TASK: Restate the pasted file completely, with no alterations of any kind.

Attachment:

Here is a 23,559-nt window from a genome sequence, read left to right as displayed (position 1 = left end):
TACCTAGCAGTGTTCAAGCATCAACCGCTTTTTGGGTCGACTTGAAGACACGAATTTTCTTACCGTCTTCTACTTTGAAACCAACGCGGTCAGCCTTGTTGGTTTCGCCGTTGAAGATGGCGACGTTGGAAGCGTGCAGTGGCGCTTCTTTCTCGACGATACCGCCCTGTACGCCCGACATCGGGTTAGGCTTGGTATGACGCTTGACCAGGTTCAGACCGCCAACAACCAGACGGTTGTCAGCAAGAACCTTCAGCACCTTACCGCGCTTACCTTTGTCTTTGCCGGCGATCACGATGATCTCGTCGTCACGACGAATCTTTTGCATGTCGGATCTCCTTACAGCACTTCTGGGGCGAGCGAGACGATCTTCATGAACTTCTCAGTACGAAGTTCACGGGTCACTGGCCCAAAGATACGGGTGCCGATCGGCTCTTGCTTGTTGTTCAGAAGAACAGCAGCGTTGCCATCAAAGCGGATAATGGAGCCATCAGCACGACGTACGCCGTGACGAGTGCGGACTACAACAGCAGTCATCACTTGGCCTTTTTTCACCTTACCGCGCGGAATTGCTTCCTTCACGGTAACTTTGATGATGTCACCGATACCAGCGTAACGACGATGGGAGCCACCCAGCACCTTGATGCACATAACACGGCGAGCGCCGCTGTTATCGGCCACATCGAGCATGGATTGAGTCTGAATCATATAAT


Here is a 23,559-nt window from a genome sequence, read left to right as displayed (position 1 = left end):
TACCTAGCAGTGTTCAAGCATCAACCGCTTTTTGGGTCGACTTGAAGACACGAATTTTCTTACCGTCTTCTACTTTGAAACCAACGCGGTCAGCCTTGTTGGTTTCGCCGTTGAAGATGGCGACGTTGGAAGCGTGCAGTGGCGCTTCTTTCTCGACGATACCGCCCTGTACGCCCGACATCGGGTTAGGCTTGGTATGACGCTTGACCAGGTTCAGACCGCCAACAACCAGACGGTTGTCAGCAAGAACCTTCAGCACCTTACCGCGCTTACCTTTGTCTTTGCCGGCGATCACGATGATCTCGTCGTCACGACGAATCTTTTGCATGTCGGATCTCCTTACAGCACTTCTGGGGCGAGCGAGACGATCTTCATGAACTTCTCAGTACGAAGTTCACGGGTCACTGGCCCAAAGATACGGGTGCCGATCGGCTCTTGCTTGTTGTTCAGAAGAACAGCAGCGTTGCCATCAAAGCGGATAATGGAGCCATCAGCACGACGTACGCCGTGACGAGTGCGGACTACAACAGCAGTCATCACTTGGCCTTTTTTCACCTTACCGCGCGGAATTGCTTCCTTCACGGTAACTTTGATGATGTCACCGATACCAGCGTAACGACGATGGGAGCCACCCAGCACCTTGATGCACATAACACGGCGAGCGCCGCTGTTATCGGCCACATCGAGCATGGATTGAGTCTGAATCATATAAT